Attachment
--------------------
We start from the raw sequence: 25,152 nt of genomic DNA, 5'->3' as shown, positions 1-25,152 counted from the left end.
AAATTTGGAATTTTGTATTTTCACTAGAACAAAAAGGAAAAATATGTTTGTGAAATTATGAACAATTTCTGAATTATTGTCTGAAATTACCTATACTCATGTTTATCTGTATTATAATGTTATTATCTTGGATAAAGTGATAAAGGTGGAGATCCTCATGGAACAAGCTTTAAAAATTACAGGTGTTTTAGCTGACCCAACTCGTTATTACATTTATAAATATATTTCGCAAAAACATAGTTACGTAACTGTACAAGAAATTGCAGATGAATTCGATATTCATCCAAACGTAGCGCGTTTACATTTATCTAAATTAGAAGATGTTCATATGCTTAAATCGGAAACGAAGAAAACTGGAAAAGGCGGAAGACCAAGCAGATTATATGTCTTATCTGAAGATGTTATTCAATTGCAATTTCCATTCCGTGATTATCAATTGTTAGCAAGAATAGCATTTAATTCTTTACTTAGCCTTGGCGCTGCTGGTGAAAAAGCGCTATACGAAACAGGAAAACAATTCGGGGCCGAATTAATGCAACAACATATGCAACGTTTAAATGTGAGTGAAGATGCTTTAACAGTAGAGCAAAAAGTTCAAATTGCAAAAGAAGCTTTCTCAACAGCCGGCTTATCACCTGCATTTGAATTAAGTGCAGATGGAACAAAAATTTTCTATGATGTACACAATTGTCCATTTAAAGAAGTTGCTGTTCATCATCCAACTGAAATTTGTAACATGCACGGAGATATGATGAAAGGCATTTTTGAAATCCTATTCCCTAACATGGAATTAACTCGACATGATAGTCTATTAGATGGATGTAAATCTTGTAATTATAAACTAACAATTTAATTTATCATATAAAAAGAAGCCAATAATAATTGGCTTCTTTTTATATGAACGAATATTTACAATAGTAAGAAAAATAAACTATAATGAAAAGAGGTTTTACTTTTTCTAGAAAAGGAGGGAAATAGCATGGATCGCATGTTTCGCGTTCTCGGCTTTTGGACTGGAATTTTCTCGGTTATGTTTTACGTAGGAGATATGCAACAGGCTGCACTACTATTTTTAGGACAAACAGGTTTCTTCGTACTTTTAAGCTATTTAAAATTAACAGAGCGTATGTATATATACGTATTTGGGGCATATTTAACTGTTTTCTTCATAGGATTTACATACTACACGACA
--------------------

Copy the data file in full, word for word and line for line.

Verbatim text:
We start from the raw sequence: 25,152 nt of genomic DNA, 5'->3' as shown, positions 1-25,152 counted from the left end.
AAATTTGGAATTTTGTATTTTCACTAGAACAAAAAGGAAAAATATGTTTGTGAAATTATGAACAATTTCTGAATTATTGTCTGAAATTACCTATACTCATGTTTATCTGTATTATAATGTTATTATCTTGGATAAAGTGATAAAGGTGGAGATCCTCATGGAACAAGCTTTAAAAATTACAGGTGTTTTAGCTGACCCAACTCGTTATTACATTTATAAATATATTTCGCAAAAACATAGTTACGTAACTGTACAAGAAATTGCAGATGAATTCGATATTCATCCAAACGTAGCGCGTTTACATTTATCTAAATTAGAAGATGTTCATATGCTTAAATCGGAAACGAAGAAAACTGGAAAAGGCGGAAGACCAAGCAGATTATATGTCTTATCTGAAGATGTTATTCAATTGCAATTTCCATTCCGTGATTATCAATTGTTAGCAAGAATAGCATTTAATTCTTTACTTAGCCTTGGCGCTGCTGGTGAAAAAGCGCTATACGAAACAGGAAAACAATTCGGGGCCGAATTAATGCAACAACATATGCAACGTTTAAATGTGAGTGAAGATGCTTTAACAGTAGAGCAAAAAGTTCAAATTGCAAAAGAAGCTTTCTCAACAGCCGGCTTATCACCTGCATTTGAATTAAGTGCAGATGGAACAAAAATTTTCTATGATGTACACAATTGTCCATTTAAAGAAGTTGCTGTTCATCATCCAACTGAAATTTGTAACATGCACGGAGATATGATGAAAGGCATTTTTGAAATCCTATTCCCTAACATGGAATTAACTCGACATGATAGTCTATTAGATGGATGTAAATCTTGTAATTATAAACTAACAATTTAATTTATCATATAAAAAGAAGCCAATAATAATTGGCTTCTTTTTATATGAACGAATATTTACAATAGTAAGAAAAATAAACTATAATGAAAAGAGGTTTTACTTTTTCTAGAAAAGGAGGGAAATAGCATGGATCGCATGTTTCGCGTTCTCGGCTTTTGGACTGGAATTTTCTCGGTTATGTTTTACGTAGGAGATATGCAACAGGCTGCACTACTATTTTTAGGACAAACAGGTTTCTTCGTACTTTTAAGCTATTTAAAATTAACAGAGCGTATGTATATATACGTATTTGGGGCATATTTAACTGTTTTCTTCATAGGATTTACATACTACACGACA